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4 Ways to Make the Most of an Inherited IRA

Here are four strategies to consider when taking on a deceased loved one's IRA account.


Inheriting an IRA comes at one of the most tumultuous times in life, when you're dealing with the death of a loved one. But decisions you make about how to handle the account can make a big difference in how much it will be worth to you. If you inherit the IRA from a spouse, you have the most options, including the right to simply claim the account as your own. Nonspouse heirs don't have that opportunity. Instead, these are the strategies to consider.

See Also: 10 States With the Scariest Death Taxes

1. Retitle the account. Because you can’t roll the money into your own IRA, you must create a properly titled inherited IRA. "It must include the name of the decedent and the beneficiary, clearly identifying who is who," says Denise Appleby, chief executive officer of Appleby Retirement Consulting, in Grayson, Ga. For example, the account could be retitled to "Mary Smith (deceased August 8, 2016) IRA for the benefit of Joe Smith." You should also name successor beneficiaries.

If you want to "stretch" the benefits of the tax shelter over your lifetime, you must take annual withdrawals based on your life expectancy, beginning no later than the end of the year after the year the original owner died. Those distributions are taxable from an inherited traditional IRA, but tax-free from an inherited Roth IRA. Otherwise, you must clean out the account within five years of the owner's death if he died before age 70 or, if he died past that age, you must use the deceased owner’s life expectancy to take distributions.


2. Split an IRA. While an owner can name multiple IRA beneficiaries, it can pay off for those heirs to divide the IRA after the owner's death. If they remain together on the inherited IRA, the life expectancy of the oldest beneficiary must be used to calculate RMDs.

Instead, each beneficiary should set up an inherited IRA so that his or her own life expectancy comes into play. This is particularly important if there is a large age difference between heirs. If a 60-year-old son and a 22-year-old granddaughter are named heirs to a traditional IRA, for instance, separating the accounts would set the 22-year-old's first RMD at 1.6% of the account balance, compared with a 4% withdrawal required by the 60-year-old. That means more of her money can stay in the account to grow tax-deferred. (You can always take more than the minimum if you need to.)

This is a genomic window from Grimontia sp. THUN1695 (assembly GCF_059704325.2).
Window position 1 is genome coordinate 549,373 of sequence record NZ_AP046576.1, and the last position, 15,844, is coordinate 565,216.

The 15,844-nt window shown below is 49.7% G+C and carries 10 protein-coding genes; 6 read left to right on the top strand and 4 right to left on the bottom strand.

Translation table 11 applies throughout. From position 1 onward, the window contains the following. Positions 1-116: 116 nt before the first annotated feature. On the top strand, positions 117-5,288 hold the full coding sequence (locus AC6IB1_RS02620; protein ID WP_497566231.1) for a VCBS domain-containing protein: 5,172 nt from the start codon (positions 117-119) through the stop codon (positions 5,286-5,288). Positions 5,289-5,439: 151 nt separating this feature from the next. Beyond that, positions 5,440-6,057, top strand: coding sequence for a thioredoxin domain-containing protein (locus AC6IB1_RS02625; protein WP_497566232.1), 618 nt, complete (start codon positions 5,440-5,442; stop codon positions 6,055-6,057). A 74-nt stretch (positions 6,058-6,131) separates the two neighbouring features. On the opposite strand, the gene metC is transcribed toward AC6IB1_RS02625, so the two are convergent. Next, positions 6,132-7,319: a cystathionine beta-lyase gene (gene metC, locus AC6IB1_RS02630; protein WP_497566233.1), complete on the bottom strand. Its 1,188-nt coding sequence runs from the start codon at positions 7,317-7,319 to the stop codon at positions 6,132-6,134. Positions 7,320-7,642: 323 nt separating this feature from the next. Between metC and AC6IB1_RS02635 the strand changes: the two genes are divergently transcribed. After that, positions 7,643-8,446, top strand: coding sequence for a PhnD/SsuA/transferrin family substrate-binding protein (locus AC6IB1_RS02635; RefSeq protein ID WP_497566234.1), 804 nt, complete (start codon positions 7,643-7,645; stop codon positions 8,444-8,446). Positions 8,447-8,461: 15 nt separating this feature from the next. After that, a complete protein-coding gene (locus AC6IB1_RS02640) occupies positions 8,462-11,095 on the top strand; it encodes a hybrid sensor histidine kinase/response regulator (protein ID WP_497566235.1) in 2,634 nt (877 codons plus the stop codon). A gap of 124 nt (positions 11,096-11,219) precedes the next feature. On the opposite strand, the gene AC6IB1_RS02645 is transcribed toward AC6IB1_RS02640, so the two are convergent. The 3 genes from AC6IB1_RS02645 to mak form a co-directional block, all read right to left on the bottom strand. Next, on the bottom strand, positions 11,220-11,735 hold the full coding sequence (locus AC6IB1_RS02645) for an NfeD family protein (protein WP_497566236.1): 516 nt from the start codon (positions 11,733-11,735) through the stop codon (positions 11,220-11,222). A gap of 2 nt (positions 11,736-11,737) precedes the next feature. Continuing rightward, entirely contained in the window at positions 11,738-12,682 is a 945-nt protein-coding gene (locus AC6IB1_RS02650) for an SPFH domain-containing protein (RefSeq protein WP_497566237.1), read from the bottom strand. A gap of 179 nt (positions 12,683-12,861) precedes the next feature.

The IRA must be split by December 31 of the year after the year the owner died. Each heir can then devise a personal investment strategy and, notes Jeffrey Levine, chief retirement strategist for IRA advice firm Ed Slott and Co., name his or her own beneficiaries.

3. Pay out a nonperson’s share. If you are named an heir along with a charity or other nonperson entity, you'll want to pay off that share no later than September 30 of the year following the owner's death. Otherwise, you'll lose the chance to stretch the IRA over your own lifetime because all assets must be disbursed within five years of the owner’s death if the owner died before age 70. If the owner died after that age, you'd have to take annual withdrawals based on the deceased's remaining life expectancy, as set out in IRS tables.


4. Turn it down. What if you think the IRA could be better maximized by the next beneficiary in line? "If the heir does not desire the income or the additional asset, he can disinherit his interest in the IRA," says Joe Heider, president of Cirrus Wealth Management, in Cleveland.

For example, a daughter may be the primary beneficiary but decides she wants her children, who were named as contingent beneficiaries, to inherit the IRA. They could stretch distributions out longer and perhaps pay tax on the money in a lower bracket. The daughter can "disclaim" the IRA and it will pass to the contingent beneficiaries. The heir disclaiming must typically do so within nine months of the original owner's death, and the heir cannot have taken control of the assets before deciding to disclaim the inheritance.

If you decide you don't want the IRA, you can’t simply pick someone to take your inheritance. Instead, follow the path on the beneficiary form to see where the money will go before making the irrevocable decision to disclaim the money.

See Also: 10 Things You Must Know About Traditional IRAs